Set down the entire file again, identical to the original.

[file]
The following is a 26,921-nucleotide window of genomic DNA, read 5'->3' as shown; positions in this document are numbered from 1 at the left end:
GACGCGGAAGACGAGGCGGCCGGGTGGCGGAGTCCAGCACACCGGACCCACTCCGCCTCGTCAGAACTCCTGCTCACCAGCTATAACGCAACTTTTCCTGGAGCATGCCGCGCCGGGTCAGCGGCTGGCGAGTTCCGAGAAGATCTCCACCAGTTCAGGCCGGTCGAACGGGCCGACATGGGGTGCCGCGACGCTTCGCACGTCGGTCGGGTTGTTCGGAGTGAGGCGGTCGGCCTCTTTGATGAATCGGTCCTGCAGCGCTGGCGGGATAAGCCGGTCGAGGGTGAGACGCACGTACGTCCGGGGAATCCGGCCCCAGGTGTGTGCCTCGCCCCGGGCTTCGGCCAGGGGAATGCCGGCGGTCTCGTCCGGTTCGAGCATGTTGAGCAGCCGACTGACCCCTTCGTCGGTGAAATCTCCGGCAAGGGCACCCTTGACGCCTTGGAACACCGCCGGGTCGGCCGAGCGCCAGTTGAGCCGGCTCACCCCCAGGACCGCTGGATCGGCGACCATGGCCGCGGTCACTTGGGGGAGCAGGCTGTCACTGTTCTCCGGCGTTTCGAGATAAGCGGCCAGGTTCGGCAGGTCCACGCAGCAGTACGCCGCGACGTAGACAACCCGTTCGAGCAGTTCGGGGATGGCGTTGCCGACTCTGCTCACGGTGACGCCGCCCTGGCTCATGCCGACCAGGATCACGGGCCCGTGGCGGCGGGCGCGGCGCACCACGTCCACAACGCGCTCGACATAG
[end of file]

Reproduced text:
The following is a 26,921-nucleotide window of genomic DNA, read 5'->3' as shown; positions in this document are numbered from 1 at the left end:
GACGCGGAAGACGAGGCGGCCGGGTGGCGGAGTCCAGCACACCGGACCCACTCCGCCTCGTCAGAACTCCTGCTCACCAGCTATAACGCAACTTTTCCTGGAGCATGCCGCGCCGGGTCAGCGGCTGGCGAGTTCCGAGAAGATCTCCACCAGTTCAGGCCGGTCGAACGGGCCGACATGGGGTGCCGCGACGCTTCGCACGTCGGTCGGGTTGTTCGGAGTGAGGCGGTCGGCCTCTTTGATGAATCGGTCCTGCAGCGCTGGCGGGATAAGCCGGTCGAGGGTGAGACGCACGTACGTCCGGGGAATCCGGCCCCAGGTGTGTGCCTCGCCCCGGGCTTCGGCCAGGGGAATGCCGGCGGTCTCGTCCGGTTCGAGCATGTTGAGCAGCCGACTGACCCCTTCGTCGGTGAAATCTCCGGCAAGGGCACCCTTGACGCCTTGGAACACCGCCGGGTCGGCCGAGCGCCAGTTGAGCCGGCTCACCCCCAGGACCGCTGGATCGGCGACCATGGCCGCGGTCACTTGGGGGAGCAGGCTGTCACTGTTCTCCGGCGTTTCGAGATAAGCGGCCAGGTTCGGCAGGTCCACGCAGCAGTACGCCGCGACGTAGACAACCCGTTCGAGCAGTTCGGGGATGGCGTTGCCGACTCTGCTCACGGTGACGCCGCCCTGGCTCATGCCGACCAGGATCACGGGCCCGTGGCGGCGGGCGCGGCGCACCACGTCCACAACGCGCTCGACATAG